Langa Zita, the ANC’s Gauteng Province director of Political Education and Training, wrote a masters thesis drawing mainly upon Delinking. Says Zita, “Amin reread the Liberation movements not only from the standpoint of their slogans but as an expression of the class tendencies that animated such movements. His ideas live. We will continue to draw our sustenance from those ideas as they empower in our effort to chart a path to socialism.”
The main merit of Marxist analysis, Amin argued two years ago, is its “claim simultaneously to understand the world, our capitalist global world at each stage of its deployment, and provides the tools which make it possible for the working classes and the oppressed peoples, i.e., the victims of that system, to change it.”
Amin endorsed an epistemology – a theory of knowledge production – not based upon participatory action research, but conflict-seeking research: “Marxism does not separate theory from practice; Marxist praxis associates both. Marxists try to understand the world through the processes of action to change it. You do not understand first through a process of academic research developed in isolation and then eventually try to modify reality by making use of the theory.”
“No. Marxist praxis is a process which involves simultaneously theory and practice, mobilising all ordinary people, the working classes and the oppressed nations. While you progress in your struggles, you understand better the reality that you are fighting against.”
Excerpt from Amin’s book From Capitalism to Civilisation: Reconstructing the Socialist Perspective (2010)
In South Africa, the first settler-colonisation – the one of the Boers – led to the creation of a “purely white” State involving expulsion or extermination of Africans. In contrast, the initial objective of the British conquest was to forcibly submit Africans to the requirements of the metropolis’ imperialist expansion primarily for the exploitation of the minerals.
Neither the first colonisers (the Boers) nor the new ones (the British) were capable of standing as autonomous centres. The Apartheid State of the post-war period attempted to do so, basing its power on its internal colony – Black for the essential part – but did not reach its ends owing to an unfavourable numerical balance and to the growing resistance of the dominated populations who will finally be victorious. The powers in place after the end of Apartheid have inherited that issue of internal colonisation without having, up to now, brought in its radical solution.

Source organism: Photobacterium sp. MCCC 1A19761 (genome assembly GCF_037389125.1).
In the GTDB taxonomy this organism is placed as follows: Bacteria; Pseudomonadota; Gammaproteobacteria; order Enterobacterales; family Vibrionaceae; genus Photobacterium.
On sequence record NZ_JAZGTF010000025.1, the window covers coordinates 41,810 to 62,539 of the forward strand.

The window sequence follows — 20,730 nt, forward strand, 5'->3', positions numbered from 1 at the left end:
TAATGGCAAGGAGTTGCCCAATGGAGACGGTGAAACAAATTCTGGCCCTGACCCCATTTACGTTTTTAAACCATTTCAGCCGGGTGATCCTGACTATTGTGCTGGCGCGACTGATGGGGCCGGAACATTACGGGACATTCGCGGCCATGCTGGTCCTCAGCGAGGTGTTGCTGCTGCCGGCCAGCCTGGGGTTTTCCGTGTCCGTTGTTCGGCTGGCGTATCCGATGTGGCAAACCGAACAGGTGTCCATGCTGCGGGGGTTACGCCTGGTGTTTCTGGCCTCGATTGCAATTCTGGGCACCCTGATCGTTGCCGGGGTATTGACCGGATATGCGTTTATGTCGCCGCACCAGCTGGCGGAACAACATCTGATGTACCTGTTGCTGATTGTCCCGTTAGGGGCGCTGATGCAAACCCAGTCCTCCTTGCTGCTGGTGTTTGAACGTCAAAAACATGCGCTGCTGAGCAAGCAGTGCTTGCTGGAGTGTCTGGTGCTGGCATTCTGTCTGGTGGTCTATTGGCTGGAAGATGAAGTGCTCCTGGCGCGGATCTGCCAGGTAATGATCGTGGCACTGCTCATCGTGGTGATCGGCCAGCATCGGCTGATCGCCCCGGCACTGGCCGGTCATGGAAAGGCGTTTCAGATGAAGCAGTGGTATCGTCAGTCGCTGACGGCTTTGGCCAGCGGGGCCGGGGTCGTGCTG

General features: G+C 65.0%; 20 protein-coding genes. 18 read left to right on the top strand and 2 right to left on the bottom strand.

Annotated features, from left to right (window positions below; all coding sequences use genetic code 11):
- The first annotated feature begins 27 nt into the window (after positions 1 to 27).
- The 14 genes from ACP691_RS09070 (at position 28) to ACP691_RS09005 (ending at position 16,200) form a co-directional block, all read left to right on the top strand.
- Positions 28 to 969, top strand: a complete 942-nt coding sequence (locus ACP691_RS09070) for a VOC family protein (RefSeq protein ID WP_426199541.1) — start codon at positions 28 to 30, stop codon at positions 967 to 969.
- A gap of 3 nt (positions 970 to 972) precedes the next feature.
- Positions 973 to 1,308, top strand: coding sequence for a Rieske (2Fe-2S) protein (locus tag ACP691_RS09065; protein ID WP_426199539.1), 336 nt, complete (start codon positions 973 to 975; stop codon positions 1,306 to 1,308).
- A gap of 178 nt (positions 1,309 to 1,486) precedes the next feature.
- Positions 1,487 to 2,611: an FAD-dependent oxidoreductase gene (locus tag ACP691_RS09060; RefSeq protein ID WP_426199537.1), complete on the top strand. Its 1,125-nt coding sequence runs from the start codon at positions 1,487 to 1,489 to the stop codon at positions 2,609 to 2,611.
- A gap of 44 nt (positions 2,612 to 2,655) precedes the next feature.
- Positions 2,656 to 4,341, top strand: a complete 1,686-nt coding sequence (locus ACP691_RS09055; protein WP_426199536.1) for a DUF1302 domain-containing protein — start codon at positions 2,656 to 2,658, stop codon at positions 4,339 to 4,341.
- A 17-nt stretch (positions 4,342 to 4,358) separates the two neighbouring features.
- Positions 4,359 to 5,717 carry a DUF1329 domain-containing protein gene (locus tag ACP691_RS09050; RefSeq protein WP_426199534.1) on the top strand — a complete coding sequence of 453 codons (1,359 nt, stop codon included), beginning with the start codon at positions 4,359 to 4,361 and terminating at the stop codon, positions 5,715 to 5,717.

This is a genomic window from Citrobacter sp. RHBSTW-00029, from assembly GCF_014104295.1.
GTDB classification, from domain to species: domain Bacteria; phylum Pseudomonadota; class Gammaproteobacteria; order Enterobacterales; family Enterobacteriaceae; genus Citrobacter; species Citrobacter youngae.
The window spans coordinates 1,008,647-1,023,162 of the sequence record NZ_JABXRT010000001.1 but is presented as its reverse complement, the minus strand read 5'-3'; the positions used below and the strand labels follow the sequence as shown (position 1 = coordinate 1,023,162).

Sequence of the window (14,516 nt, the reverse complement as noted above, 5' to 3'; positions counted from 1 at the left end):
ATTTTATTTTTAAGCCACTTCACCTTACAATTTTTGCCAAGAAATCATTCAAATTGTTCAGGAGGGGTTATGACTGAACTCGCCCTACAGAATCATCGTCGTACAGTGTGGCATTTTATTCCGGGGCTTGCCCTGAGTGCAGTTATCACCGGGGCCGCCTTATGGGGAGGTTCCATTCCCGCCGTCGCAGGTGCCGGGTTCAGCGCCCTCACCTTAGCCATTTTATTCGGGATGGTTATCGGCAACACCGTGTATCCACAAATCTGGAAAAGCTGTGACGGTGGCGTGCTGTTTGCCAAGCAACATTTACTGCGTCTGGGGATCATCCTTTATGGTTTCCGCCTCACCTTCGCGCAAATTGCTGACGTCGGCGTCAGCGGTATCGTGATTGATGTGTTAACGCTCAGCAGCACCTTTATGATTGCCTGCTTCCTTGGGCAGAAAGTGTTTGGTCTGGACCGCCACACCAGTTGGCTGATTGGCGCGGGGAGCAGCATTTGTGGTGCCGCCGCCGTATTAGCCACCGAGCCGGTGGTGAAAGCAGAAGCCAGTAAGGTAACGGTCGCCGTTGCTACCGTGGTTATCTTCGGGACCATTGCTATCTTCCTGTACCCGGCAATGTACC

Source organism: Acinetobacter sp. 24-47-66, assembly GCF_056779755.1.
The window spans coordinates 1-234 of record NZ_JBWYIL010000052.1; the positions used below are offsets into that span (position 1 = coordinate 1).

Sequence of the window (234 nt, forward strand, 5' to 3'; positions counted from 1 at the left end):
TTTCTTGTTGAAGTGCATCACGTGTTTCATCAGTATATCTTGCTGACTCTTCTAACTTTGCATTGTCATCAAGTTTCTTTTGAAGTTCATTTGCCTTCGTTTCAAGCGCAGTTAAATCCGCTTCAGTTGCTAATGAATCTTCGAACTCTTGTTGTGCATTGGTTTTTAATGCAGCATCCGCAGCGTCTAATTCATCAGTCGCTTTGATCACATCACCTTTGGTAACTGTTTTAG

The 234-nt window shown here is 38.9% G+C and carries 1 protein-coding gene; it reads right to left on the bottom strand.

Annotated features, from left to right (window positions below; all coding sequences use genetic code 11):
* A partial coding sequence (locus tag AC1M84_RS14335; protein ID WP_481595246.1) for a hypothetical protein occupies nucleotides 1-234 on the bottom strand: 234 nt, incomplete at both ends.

The case of South Africa is especially interesting from the point of view of the effects of colonialism on political culture. It is not only that here, internal colonisation was bluntly visible, even to blind people. It is also because communists in that country had been able to draw from the situation a lucid analysis of actually-existing capitalism.
South Africa is a microcosm of the global capitalist system. It gathers on its territory the three components of that system: a minority which benefits from the rent of situation of the imperialist centres, two majority components of more or less equal importance distributed into an industrialised “Third World” (the emerging nations of today) and a marginalised “Fourth World” (in the former Bantustans), similar to the non-industrialised regions of contemporary Africa. What is more, the proportions between those three components’ populations are more or less the same as those which characterise the current global system.
That fact certainly contributed to giving South African communists the clairvoyance which was theirs. That political culture has died out today, not only in South Africa, with the (belated) adhesion of the CP to the commonplace thesis of “racism” (which gives the status of a cause to what is a mere effect); but also at global level, with the adhesion of the majority of communists to social democracy.
Patrick Bond (Wits University School of Governance, Johannesburg)